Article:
Neural Network Toolbox

House Price Estimation

This example illustrates how a function fitting neural network can estimate median house prices for a neighborhood based on neighborhood demographics.

The Problem: Estimate House Values

In this example we attempt to build a neural network that can estimate the median price of a home in a neighborhood described by thirteen demographic attributes:

   1. Per capita crime rate per town
   2. Proportion of residential land zoned for lots over 25,000 sq. ft.
   3. proportion of non-retail business acres per town
   4. 1 if tract bounds Charles river, 0 otherwise
   5. Nitric oxides concentration (parts per 10 million)
   6. Average number of rooms per dwelling
   7. Proportion of owner-occupied units built prior to 1940
   8. Weighted distances to five Boston employment centres
   9. Index of accessibility to radial highways
  10. Full-value property-tax rate per $10,000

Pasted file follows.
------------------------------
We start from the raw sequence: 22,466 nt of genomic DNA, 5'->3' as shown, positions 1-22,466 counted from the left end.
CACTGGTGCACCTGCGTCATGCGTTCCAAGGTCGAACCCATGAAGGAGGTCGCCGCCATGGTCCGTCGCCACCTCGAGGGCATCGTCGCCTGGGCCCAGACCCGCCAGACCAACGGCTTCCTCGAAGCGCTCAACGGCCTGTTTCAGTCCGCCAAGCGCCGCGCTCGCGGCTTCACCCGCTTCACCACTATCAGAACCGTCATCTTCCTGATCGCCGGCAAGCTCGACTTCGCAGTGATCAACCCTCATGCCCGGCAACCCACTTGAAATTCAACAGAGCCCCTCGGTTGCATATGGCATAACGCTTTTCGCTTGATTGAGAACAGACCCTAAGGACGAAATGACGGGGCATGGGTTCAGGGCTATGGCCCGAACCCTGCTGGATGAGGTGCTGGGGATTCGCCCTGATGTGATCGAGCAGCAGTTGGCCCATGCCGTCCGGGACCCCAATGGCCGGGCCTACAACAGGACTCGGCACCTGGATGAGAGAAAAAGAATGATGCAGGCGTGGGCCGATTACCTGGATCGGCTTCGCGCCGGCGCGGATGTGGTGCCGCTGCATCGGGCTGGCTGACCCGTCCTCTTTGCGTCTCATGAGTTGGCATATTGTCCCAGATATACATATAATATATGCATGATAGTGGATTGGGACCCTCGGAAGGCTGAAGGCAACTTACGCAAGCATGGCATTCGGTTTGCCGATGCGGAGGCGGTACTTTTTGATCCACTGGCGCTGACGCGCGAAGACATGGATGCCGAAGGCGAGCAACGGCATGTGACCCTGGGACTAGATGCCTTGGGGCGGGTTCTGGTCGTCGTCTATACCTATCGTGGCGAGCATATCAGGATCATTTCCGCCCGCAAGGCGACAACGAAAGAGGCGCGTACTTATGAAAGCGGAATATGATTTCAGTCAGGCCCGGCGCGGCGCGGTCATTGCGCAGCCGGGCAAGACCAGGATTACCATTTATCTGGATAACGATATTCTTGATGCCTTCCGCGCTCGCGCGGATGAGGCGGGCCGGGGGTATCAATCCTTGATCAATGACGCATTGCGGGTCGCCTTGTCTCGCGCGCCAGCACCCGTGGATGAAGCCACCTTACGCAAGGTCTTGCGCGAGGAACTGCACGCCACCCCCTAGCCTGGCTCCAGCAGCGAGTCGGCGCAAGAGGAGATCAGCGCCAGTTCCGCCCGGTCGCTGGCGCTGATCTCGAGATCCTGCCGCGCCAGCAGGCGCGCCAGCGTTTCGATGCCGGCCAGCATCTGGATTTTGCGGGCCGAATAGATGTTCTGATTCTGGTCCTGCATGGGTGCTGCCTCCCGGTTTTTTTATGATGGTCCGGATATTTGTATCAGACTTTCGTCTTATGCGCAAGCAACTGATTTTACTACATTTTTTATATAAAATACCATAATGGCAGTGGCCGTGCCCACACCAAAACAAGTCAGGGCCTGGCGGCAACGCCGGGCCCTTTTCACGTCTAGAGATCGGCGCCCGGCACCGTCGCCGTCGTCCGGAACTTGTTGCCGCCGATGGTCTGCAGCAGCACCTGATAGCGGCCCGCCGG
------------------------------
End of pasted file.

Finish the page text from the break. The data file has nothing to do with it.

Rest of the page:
11. Pupil-teacher ratio by town
  12. 1000(Bk - 0.63)^2
  13. Percent lower status of the population

This is an example of a fitting problem, where inputs are matched up to associated target outputs, and we would like to create a neural network which not only estimates the known targets given known inputs, but can generalize to accurately estimate outputs for inputs that were not used to design the solution.

Why Neural Networks?

Neural networks are very good at function fit problems. A neural network with enough elements (called neurons) can fit any data with arbitrary accuracy. They are particularly well suited for addressing non-linear problems. Given the non-linear nature of real world phenomena, like house valuation, neural networks are a good candidate for solving the problem.